I realize that a video game event couldn’t possibly fulfill the same function as a concert, especially during the height of COVID-19, when we’re not supposed to be near other human beings. And, admittedly, for all the fantastic things an actual concert can offer, there’s plenty of downside too. Who wants to have a drunk asshole spill beer on them, or be stuck near a bunch of people who will not stop taking flash selfies? Never mind that you would have to pay hundreds of dollars to ever be this close to the actual man himself. And, of course, some people might even prefer to experience an event like this from the comfort of their homes.
It’s less that Fortnite falls short of what the concert experience should be, than, perhaps, that we’re entering a new era where we don’t even have the right terms to describe what such an all-encompassing game offers. Astronomical is a curious mix of an event, art installation, music video, and a video game — the beginning of a totally new type of media experience that will likely continue to change as the years go by. Concerts may in fact be one of the smallest defining features of what Fortnite accomplishes here, even within the realm of video games. To wit, there’s a huge disparity between what a Second Life concert could offer a decade ago, and what a Fortnite concert actually pulls off today.
On the most visible level, this is a continuation of Fortnite’s popular scheduled events, which ask players to log in at specific hours. You can always watch an event later, of course, but these things are meant to be experienced, not just viewed. Watching someone run away from Scott’s massive visage is not the same as being there and feeling that excitement of not knowing if this guy could kill you in-game. Queuing up into instances at all has more in common with joining a raid than it does, say, waiting in an actual line.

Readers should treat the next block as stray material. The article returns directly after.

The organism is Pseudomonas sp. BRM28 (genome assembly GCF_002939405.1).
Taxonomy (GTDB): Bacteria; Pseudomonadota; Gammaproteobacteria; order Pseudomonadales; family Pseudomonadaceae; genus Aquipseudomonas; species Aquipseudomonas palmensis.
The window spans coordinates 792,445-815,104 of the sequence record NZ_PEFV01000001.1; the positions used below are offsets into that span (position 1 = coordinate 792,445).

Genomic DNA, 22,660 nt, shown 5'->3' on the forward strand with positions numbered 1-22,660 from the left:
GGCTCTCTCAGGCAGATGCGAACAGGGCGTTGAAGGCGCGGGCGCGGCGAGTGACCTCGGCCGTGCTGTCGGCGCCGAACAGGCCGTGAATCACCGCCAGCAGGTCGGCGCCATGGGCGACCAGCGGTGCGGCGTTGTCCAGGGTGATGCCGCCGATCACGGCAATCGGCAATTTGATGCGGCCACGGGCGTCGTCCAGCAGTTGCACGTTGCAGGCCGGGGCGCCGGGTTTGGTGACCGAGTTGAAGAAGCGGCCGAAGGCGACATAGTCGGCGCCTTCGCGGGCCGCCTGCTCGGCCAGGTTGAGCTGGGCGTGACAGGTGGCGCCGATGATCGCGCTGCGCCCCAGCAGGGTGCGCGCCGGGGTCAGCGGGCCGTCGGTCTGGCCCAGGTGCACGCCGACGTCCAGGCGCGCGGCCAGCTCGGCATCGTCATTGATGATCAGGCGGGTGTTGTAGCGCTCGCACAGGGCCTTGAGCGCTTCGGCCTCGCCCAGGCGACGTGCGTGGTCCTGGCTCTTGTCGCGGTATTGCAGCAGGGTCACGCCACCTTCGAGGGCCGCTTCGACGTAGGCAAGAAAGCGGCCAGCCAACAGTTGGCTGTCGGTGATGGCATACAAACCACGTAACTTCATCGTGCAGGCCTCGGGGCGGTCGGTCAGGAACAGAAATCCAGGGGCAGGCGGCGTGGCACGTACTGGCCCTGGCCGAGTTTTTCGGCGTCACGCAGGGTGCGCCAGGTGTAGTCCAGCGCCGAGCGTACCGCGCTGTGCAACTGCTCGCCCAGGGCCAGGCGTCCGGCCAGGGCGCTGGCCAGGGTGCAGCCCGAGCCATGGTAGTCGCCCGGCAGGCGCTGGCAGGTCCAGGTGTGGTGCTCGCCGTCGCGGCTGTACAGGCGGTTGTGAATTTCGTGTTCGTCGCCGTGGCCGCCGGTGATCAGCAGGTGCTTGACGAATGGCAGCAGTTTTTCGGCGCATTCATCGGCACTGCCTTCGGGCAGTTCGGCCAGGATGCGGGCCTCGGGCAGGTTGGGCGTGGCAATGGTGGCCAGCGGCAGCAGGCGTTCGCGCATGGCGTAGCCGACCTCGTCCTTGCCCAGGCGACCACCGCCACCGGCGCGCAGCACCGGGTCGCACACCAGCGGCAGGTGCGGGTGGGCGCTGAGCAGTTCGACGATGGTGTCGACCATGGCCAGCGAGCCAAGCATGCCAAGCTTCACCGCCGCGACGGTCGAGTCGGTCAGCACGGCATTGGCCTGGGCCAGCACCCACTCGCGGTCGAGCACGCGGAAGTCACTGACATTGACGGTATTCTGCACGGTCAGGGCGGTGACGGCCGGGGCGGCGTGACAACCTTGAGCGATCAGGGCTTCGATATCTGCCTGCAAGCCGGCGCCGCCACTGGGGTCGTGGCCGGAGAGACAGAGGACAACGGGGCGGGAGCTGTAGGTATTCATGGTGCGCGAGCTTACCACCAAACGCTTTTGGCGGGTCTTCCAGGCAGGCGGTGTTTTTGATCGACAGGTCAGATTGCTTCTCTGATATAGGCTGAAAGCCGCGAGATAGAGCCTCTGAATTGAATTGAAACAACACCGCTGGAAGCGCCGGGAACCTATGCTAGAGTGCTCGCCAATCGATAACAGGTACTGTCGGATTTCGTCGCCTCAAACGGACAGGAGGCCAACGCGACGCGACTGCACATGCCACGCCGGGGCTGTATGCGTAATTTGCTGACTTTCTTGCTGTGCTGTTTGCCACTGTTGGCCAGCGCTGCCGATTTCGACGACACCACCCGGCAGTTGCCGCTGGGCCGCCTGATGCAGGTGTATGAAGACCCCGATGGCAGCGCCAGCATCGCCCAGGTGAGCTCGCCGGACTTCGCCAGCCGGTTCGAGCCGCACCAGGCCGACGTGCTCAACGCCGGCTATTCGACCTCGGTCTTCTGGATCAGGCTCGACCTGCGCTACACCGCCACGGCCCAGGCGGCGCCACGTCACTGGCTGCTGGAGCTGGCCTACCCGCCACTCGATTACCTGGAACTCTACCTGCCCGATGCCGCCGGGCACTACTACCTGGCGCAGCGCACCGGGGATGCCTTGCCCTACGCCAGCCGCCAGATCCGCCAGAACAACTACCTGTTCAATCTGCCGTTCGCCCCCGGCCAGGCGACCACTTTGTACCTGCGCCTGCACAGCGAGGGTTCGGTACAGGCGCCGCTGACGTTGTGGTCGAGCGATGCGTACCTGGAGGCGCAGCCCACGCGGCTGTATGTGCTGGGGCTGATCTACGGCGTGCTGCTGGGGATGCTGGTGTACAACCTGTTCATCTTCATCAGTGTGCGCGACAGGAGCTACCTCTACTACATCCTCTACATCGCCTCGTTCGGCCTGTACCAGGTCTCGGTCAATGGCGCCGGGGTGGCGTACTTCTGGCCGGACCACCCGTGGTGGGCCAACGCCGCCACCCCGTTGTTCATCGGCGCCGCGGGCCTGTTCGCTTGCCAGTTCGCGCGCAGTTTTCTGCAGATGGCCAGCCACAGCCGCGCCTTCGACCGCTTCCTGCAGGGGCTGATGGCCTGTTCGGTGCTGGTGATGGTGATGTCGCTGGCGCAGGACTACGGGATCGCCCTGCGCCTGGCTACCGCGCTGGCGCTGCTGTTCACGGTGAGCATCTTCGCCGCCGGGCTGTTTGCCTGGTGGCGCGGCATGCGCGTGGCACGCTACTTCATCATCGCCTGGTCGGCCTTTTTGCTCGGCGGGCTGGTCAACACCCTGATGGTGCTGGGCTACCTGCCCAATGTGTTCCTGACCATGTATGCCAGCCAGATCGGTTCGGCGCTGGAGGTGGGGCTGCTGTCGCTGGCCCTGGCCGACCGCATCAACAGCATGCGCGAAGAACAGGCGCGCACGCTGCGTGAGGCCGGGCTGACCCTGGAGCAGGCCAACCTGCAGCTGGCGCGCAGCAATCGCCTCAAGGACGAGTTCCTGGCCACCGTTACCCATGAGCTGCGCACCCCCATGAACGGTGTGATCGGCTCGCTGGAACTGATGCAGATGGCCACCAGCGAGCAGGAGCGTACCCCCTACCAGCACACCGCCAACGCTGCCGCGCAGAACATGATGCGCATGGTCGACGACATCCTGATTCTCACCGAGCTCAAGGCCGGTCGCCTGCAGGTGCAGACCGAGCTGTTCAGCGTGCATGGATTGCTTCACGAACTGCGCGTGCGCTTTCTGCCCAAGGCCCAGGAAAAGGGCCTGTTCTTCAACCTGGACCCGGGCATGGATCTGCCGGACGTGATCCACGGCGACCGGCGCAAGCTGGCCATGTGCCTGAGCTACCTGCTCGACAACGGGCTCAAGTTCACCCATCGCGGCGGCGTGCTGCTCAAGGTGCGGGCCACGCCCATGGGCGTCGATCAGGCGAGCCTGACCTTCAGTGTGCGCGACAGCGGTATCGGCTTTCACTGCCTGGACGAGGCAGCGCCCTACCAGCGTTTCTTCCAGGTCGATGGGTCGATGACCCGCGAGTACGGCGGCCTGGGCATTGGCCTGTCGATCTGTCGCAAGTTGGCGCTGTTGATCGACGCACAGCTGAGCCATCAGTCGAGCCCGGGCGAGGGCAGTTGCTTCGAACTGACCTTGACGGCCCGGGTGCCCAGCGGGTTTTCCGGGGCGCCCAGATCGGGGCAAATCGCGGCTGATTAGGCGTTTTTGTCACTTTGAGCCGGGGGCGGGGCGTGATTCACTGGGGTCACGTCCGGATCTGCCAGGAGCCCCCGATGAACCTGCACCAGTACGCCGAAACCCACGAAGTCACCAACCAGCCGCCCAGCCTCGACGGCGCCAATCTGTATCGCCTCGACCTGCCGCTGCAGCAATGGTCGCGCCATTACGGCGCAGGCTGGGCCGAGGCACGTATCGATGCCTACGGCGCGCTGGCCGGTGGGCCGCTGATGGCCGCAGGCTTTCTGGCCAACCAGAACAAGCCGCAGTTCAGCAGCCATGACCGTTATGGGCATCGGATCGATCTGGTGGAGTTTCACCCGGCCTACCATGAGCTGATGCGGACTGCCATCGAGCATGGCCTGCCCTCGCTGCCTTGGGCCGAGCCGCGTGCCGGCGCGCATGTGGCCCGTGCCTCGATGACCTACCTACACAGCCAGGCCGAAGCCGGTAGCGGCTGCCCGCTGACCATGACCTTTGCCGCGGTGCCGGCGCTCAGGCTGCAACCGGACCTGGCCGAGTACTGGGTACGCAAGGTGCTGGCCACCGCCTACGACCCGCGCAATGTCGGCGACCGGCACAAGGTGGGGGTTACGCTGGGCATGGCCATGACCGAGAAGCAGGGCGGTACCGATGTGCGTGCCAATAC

By offering Cactus Jack branded gear, Fortnite also successfully incorporates Scott’s ongoing strategy of limited-time exclusive merch drops. Except this gear is dynamic in a way that a real-world object could never be. Music videos have already experimented with interactivity, with the most cutting-edge stuff allowing fans to influence what the material looks like. Fortnite captures some of this give and take by allowing viewers to actually participate, but the community isn’t limited by the borders of the game.
Twitch and YouTube are key pillars to Fortnite’s success, as any passerby can comment on the action as it happens. This rolling public chatter has become such a defining feature of digital releases that even stars like Ariana Grande are experimenting with things like YouTube Premiere. And of course, art exhibits have had plenty of crossover with music acts already — last year, for example, Yasiin Bey released his latest album at the Brooklyn Museum.
The event isn’t so much an evolution of what video games, music, or the larger art world offer as an experience, than it is a merging of dozens of different threads and tech trends. “Concert” doesn’t even come close.
Vox Media has affiliate partnerships. These do not influence editorial content, though Vox Media may earn commissions for products purchased via affiliate links. For more information, see our ethics policy.